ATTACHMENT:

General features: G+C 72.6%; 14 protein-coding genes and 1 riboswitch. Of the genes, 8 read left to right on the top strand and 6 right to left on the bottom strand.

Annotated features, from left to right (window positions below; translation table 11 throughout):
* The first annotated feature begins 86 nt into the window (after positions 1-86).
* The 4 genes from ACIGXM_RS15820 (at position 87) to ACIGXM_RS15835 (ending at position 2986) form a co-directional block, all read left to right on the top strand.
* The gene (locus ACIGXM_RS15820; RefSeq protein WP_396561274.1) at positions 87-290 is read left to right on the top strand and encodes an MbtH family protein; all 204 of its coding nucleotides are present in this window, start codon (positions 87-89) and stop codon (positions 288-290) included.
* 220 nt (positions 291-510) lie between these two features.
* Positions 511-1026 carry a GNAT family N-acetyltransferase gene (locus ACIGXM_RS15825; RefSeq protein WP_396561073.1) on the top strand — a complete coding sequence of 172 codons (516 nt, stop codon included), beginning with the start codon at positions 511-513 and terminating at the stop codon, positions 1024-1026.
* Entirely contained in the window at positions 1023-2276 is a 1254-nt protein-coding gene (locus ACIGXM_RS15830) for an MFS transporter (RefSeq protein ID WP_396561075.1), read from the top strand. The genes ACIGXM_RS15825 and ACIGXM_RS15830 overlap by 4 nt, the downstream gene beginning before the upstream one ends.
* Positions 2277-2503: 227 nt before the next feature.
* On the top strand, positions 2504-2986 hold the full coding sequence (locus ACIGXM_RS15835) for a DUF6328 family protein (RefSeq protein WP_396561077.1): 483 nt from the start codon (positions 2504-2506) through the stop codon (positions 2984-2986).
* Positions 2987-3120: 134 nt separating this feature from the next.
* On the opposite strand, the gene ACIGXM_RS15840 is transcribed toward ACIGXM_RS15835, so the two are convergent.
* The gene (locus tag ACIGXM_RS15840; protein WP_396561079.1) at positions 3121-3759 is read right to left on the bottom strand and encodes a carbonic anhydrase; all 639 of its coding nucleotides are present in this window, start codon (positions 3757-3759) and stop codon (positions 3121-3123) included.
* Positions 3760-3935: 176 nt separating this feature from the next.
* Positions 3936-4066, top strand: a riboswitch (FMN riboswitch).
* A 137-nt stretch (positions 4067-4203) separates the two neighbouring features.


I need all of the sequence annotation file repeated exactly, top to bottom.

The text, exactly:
General features: G+C 72.6%; 14 protein-coding genes and 1 riboswitch. Of the genes, 8 read left to right on the top strand and 6 right to left on the bottom strand.

Annotated features, from left to right (window positions below; translation table 11 throughout):
* The first annotated feature begins 86 nt into the window (after positions 1-86).
* The 4 genes from ACIGXM_RS15820 (at position 87) to ACIGXM_RS15835 (ending at position 2986) form a co-directional block, all read left to right on the top strand.
* The gene (locus ACIGXM_RS15820; RefSeq protein WP_396561274.1) at positions 87-290 is read left to right on the top strand and encodes an MbtH family protein; all 204 of its coding nucleotides are present in this window, start codon (positions 87-89) and stop codon (positions 288-290) included.
* 220 nt (positions 291-510) lie between these two features.
* Positions 511-1026 carry a GNAT family N-acetyltransferase gene (locus ACIGXM_RS15825; RefSeq protein WP_396561073.1) on the top strand — a complete coding sequence of 172 codons (516 nt, stop codon included), beginning with the start codon at positions 511-513 and terminating at the stop codon, positions 1024-1026.
* Entirely contained in the window at positions 1023-2276 is a 1254-nt protein-coding gene (locus ACIGXM_RS15830) for an MFS transporter (RefSeq protein ID WP_396561075.1), read from the top strand. The genes ACIGXM_RS15825 and ACIGXM_RS15830 overlap by 4 nt, the downstream gene beginning before the upstream one ends.
* Positions 2277-2503: 227 nt before the next feature.
* On the top strand, positions 2504-2986 hold the full coding sequence (locus ACIGXM_RS15835) for a DUF6328 family protein (RefSeq protein WP_396561077.1): 483 nt from the start codon (positions 2504-2506) through the stop codon (positions 2984-2986).
* Positions 2987-3120: 134 nt separating this feature from the next.
* On the opposite strand, the gene ACIGXM_RS15840 is transcribed toward ACIGXM_RS15835, so the two are convergent.
* The gene (locus tag ACIGXM_RS15840; protein WP_396561079.1) at positions 3121-3759 is read right to left on the bottom strand and encodes a carbonic anhydrase; all 639 of its coding nucleotides are present in this window, start codon (positions 3757-3759) and stop codon (positions 3121-3123) included.
* Positions 3760-3935: 176 nt separating this feature from the next.
* Positions 3936-4066, top strand: a riboswitch (FMN riboswitch).
* A 137-nt stretch (positions 4067-4203) separates the two neighbouring features.